Foreign Policy Blogs

Murder of Colombians May Heighten Tensions Along Border

Another body of a Colombian migrant – now the eleventh – was recently found along the border region of Venezuela. The victim had been playing pick-up soccer when kidnapped two weeks ago.

The Colombian and Venezuelan governments have each traded accusations related to the incident, leading to increased tensions.

Who would massacre these Colombians, and to what end? It may be an extreme sign of anti-immigrant sentiment within Venezuela; Colombians make up its largest foreign-born group and often compete for jobs while being labeled with negative stereotypes. Another more likely possibility is that Colombian guerrillas, such as the ELN and FARC, crossed the border in order to kill suspected paramilitary adversaries.

The region between Venezuela and Colombia is relatively porous, allowing the movement of migrants as well as armed groups. Venezuela’s border-states host more than 200,000 persons who are forcibly displaced due to the ongoing civil conflict in Colombia, in addition to tens of thousands of others who seek better economic opportunities. Meanwhile, Bogotá has presented evidence that the government in Caracas allows Colombian guerillas to use its territory for sanctuary.

Whether or not the intent of the murders was to send a message or settle an old score, the Colombian migrant community must live with a deepened sense of their own vulnerability. They often live on the margins, struggling to find adequate housing or jobs. Many are also without legal documentation, and open to intimidation and abuse from local authorities. At the same time, Venezuela’s murder rate has unfortunately skyrocketed within the past decade, and few perpetrators are ever brought to justice. Under these circumstances one can only hope that no additional killings take place.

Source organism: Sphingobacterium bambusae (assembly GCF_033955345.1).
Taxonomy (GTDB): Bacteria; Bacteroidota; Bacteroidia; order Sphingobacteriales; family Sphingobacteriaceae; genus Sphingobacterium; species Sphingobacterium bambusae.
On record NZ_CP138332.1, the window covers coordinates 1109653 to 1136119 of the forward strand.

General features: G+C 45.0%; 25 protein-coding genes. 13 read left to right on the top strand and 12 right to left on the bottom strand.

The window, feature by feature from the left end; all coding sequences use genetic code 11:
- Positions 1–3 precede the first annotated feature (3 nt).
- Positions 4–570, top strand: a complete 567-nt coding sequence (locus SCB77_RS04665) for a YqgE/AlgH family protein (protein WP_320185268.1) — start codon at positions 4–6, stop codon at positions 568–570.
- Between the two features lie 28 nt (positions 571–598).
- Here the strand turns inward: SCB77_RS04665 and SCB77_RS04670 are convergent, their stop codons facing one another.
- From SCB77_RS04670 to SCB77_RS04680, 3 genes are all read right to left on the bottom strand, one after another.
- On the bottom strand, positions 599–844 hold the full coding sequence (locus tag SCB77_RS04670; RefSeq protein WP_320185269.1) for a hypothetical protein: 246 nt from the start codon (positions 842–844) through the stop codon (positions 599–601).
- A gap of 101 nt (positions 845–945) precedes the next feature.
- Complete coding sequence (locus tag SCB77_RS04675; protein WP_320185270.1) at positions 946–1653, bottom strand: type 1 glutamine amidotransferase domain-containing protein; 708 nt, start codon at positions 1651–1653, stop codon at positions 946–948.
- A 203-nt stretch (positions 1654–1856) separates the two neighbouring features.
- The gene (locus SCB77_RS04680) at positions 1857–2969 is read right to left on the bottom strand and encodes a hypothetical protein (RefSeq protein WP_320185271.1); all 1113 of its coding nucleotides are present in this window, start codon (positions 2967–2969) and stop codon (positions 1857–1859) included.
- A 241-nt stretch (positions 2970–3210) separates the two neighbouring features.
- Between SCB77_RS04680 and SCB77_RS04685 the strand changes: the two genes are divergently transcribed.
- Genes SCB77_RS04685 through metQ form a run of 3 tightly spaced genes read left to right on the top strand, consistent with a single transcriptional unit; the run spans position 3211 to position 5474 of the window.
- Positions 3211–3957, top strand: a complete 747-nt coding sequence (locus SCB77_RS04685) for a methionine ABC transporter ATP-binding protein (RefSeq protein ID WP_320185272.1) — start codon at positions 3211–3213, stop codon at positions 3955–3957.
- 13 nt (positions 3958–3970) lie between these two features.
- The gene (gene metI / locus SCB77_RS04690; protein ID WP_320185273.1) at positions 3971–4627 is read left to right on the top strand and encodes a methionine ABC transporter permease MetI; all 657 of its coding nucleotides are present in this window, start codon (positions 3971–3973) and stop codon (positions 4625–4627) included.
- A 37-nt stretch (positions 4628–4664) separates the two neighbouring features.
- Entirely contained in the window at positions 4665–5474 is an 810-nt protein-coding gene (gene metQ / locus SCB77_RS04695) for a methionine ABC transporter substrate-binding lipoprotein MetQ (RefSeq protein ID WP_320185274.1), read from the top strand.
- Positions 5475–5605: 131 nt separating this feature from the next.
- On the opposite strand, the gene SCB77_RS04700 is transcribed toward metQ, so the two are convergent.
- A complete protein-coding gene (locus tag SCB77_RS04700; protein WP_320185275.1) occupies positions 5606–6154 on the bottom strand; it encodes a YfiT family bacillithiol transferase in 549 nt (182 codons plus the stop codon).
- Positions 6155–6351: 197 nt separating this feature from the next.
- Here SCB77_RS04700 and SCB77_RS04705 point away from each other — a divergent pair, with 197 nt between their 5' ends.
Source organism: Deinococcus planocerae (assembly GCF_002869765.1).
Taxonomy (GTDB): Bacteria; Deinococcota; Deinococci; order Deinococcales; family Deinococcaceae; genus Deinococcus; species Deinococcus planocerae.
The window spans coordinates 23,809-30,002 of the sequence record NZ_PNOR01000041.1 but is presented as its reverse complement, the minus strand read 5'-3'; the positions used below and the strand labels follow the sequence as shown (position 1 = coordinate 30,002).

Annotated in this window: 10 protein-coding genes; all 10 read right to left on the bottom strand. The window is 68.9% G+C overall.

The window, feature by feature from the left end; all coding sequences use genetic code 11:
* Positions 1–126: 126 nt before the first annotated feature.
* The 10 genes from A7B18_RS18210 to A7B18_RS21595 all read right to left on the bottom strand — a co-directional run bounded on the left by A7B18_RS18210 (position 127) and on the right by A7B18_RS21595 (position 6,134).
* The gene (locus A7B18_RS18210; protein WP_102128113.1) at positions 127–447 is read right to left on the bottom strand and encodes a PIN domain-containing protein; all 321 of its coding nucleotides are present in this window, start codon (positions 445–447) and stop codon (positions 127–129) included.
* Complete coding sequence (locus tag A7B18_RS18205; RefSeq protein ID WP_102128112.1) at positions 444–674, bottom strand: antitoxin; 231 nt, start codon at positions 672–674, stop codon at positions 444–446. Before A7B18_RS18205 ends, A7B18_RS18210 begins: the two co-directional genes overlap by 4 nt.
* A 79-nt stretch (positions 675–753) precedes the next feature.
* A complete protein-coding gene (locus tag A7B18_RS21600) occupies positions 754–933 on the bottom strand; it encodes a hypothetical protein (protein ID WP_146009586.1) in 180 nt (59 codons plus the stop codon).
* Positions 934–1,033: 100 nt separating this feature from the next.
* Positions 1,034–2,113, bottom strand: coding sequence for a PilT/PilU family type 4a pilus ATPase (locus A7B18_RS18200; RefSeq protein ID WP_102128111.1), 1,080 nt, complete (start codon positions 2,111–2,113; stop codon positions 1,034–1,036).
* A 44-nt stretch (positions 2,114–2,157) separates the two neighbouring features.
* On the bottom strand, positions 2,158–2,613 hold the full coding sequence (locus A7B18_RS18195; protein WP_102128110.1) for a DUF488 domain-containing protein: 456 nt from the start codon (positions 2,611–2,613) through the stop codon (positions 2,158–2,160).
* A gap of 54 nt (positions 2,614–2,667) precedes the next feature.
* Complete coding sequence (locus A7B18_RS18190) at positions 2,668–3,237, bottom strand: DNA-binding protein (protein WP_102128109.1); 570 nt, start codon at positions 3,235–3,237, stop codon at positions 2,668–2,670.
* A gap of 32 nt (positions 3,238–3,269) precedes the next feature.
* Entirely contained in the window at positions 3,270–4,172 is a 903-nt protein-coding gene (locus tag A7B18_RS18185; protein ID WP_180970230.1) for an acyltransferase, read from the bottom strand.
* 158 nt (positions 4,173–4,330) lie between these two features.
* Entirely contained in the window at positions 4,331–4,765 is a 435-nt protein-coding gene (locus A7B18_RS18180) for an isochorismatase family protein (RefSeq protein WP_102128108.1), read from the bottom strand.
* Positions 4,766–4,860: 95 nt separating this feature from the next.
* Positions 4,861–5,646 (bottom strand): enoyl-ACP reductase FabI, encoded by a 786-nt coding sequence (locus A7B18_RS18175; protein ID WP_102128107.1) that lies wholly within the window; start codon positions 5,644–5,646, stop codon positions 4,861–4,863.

More information on the latest victim can be found here.

 

Author

David D. Sussman

David D. Sussman is currently a PhD Candidate at the Fletcher School of Law and Diplomacy (Tufts University), in Boston, Massachusetts. Serving as a fellow at the Feinstein International Center, he was awarded a Fulbright Scholarship to study the lives of Colombian refugees and economic migrants in Caracas, Venezuela. David has worked on a variety of migrant issues that include the health of displaced persons, domestic resettlement of refugees, and structured labor-migration programs. He holds a Masters in International Relations from the Fletcher School, where he studied the integration of Somali and Salvadoran immigrants. David has a B.A. from Dartmouth College and is fluent in Spanish. He has lived in Colombia, Honduras, Nicaragua, Mexico and Venezuela, and also traveled throughout Latin America. In his free time David enjoys reading up on international news, playing soccer, cooking arepas, and dancing salsa casino. Areas of Focus: Latin America; Migration; Venezuela.

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